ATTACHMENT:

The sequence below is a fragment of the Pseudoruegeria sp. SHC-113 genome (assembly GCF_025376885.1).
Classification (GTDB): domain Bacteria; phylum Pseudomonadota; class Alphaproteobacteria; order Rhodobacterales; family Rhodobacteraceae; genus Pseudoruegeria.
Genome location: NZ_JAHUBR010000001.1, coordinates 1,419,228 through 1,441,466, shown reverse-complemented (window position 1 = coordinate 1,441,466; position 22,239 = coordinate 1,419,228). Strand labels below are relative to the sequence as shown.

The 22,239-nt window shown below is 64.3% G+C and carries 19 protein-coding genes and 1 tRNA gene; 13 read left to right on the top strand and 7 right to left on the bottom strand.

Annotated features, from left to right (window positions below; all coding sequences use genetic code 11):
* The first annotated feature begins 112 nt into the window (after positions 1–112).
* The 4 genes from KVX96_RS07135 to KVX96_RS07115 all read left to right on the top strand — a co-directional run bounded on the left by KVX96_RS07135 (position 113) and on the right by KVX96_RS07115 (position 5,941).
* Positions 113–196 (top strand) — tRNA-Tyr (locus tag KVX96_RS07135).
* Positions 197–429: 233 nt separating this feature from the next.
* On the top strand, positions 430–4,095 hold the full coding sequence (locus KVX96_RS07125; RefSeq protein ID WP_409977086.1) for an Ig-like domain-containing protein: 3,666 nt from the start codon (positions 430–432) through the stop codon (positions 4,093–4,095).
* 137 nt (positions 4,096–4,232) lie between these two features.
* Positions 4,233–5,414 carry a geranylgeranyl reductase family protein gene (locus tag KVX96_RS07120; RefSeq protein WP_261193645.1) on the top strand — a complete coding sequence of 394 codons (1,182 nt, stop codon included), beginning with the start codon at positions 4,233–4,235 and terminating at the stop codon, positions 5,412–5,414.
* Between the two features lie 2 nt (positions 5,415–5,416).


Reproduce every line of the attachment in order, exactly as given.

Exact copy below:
The sequence below is a fragment of the Pseudoruegeria sp. SHC-113 genome (assembly GCF_025376885.1).
Classification (GTDB): domain Bacteria; phylum Pseudomonadota; class Alphaproteobacteria; order Rhodobacterales; family Rhodobacteraceae; genus Pseudoruegeria.
Genome location: NZ_JAHUBR010000001.1, coordinates 1,419,228 through 1,441,466, shown reverse-complemented (window position 1 = coordinate 1,441,466; position 22,239 = coordinate 1,419,228). Strand labels below are relative to the sequence as shown.

The 22,239-nt window shown below is 64.3% G+C and carries 19 protein-coding genes and 1 tRNA gene; 13 read left to right on the top strand and 7 right to left on the bottom strand.

Annotated features, from left to right (window positions below; all coding sequences use genetic code 11):
* The first annotated feature begins 112 nt into the window (after positions 1–112).
* The 4 genes from KVX96_RS07135 to KVX96_RS07115 all read left to right on the top strand — a co-directional run bounded on the left by KVX96_RS07135 (position 113) and on the right by KVX96_RS07115 (position 5,941).
* Positions 113–196 (top strand) — tRNA-Tyr (locus tag KVX96_RS07135).
* Positions 197–429: 233 nt separating this feature from the next.
* On the top strand, positions 430–4,095 hold the full coding sequence (locus KVX96_RS07125; RefSeq protein ID WP_409977086.1) for an Ig-like domain-containing protein: 3,666 nt from the start codon (positions 430–432) through the stop codon (positions 4,093–4,095).
* 137 nt (positions 4,096–4,232) lie between these two features.
* Positions 4,233–5,414 carry a geranylgeranyl reductase family protein gene (locus tag KVX96_RS07120; RefSeq protein WP_261193645.1) on the top strand — a complete coding sequence of 394 codons (1,182 nt, stop codon included), beginning with the start codon at positions 4,233–4,235 and terminating at the stop codon, positions 5,412–5,414.
* Between the two features lie 2 nt (positions 5,415–5,416).